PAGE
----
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A person who wants to become a manufacturing technician may need some college education or simply the ability to do precise work, understand some math, be able to follow directions, and possess a high school diploma. These workers in manufacturing have different hiring and job training requirements depending on the area in which they work. Those preparing to work in this field are probably best off getting preparation that would land them jobs with any company, unless they can immediately begin work in this field without getting any training.
Some companies demand that any potential employees who would become a manufacturing technician possess an AA or associate of arts degree, or an AS, which is an associate of science degree. Studies for either degree typically involve meeting a number of general education requirements and also taking electives in areas of interest. The electives a person should take include math through calculus, and science classes like physics.
Not only is getting a two-year education at a community college a good way to train to become a manufacturing technician, but it also can jumpstart a career where people can advance to higher level jobs in a company. An AA with strong math and science concentration means folks can easily continue studies and earn a BA, or BS degree in engineering or physics. Engineers typically supervise technicians and design the projects on which technicians will work, and over time many people in this field would prefer to be the ones creating instructions instead of following them, while earning a more generous salary. Additionally, many manufacturing companies will hire their manufacturing tech employees for engineering jobs if they earn a four-year degree, because they already have a strong understanding of the company’s processes.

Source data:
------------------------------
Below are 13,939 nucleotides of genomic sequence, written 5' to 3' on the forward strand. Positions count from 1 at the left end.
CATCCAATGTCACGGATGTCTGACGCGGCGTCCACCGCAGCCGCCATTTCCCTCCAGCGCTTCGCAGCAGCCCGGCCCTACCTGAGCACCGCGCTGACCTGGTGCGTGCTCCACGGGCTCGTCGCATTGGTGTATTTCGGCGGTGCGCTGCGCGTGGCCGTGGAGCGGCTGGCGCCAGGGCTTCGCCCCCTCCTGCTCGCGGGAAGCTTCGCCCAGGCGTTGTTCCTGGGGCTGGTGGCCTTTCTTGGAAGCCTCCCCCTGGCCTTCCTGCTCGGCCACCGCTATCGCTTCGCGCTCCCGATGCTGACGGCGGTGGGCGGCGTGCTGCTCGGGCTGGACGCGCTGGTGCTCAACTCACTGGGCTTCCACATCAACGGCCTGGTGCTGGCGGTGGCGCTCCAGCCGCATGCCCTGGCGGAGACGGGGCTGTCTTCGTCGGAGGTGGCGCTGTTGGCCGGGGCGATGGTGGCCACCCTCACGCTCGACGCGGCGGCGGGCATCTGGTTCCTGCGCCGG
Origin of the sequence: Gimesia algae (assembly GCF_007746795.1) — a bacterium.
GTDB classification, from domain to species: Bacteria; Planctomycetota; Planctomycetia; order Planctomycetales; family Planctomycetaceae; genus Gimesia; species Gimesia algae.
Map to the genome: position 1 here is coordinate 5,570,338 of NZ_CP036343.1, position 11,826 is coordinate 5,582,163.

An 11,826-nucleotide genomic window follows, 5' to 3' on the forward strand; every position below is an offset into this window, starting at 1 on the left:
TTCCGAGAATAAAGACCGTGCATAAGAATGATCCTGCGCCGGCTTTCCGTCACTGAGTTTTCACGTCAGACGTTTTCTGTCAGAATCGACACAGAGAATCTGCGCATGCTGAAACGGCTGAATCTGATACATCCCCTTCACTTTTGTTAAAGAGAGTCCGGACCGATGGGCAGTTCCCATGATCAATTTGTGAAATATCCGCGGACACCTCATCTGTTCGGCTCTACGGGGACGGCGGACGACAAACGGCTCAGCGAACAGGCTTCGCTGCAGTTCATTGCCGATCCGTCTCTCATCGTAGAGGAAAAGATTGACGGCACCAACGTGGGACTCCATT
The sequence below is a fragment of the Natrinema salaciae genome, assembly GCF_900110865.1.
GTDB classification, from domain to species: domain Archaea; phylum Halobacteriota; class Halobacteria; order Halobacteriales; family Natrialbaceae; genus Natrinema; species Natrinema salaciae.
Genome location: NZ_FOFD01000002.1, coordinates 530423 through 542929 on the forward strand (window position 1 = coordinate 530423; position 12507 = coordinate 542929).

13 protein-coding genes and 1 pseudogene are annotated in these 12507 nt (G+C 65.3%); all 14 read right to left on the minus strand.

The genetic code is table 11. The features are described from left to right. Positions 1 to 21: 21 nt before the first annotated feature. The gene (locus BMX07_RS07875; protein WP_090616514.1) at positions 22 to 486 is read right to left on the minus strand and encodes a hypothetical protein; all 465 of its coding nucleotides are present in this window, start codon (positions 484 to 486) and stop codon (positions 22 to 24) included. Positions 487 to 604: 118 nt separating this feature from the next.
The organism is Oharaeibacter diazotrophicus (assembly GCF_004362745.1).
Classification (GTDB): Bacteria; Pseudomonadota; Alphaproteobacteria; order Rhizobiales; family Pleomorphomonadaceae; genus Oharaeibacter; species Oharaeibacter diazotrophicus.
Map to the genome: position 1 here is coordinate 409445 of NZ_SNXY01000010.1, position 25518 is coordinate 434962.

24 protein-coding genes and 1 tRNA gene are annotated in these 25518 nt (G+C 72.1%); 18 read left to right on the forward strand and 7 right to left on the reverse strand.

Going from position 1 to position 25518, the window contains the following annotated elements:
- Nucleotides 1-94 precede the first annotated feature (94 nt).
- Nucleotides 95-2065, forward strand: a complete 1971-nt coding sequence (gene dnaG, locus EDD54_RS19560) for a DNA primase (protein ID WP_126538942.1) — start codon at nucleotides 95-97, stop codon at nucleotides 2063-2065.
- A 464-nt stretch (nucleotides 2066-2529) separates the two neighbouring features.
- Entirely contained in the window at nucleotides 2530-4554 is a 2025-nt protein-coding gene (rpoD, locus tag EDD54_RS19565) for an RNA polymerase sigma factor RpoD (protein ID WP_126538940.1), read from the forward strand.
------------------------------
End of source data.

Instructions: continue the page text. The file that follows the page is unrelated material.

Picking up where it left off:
Sometimes a company doesn’t require the AA for base level tech jobs but requires it to promote employees to higher-level tech positions. It still makes sense to get the AA or earn it while working. This way, people can reach the highest job rank or begin careers at a higher level with pay.
Companies might only require certain college or possibly high school classes. For instance, taking advance placement physics and calculus in high school is really getting college credits. A company might be satisfied with these math skills or even knowledge of basic high school algebra.
One thing anyone wanting to become a manufacturing technician needs to know is the job can require more than training. The manufacturing industry regularly requires shift flexibility, which means people might expect to work day shifts, graveyard shifts or swing shifts, and these shifts may rotate. Some companies expect employees to work ten or twelve hour shifts, and shift demands may change with market demand for company products. Moreover, manufacturing is a difficult employment field these days because of the tendency of companies to outsource work. Job security can be difficult to find, no matter how well trained an employee is.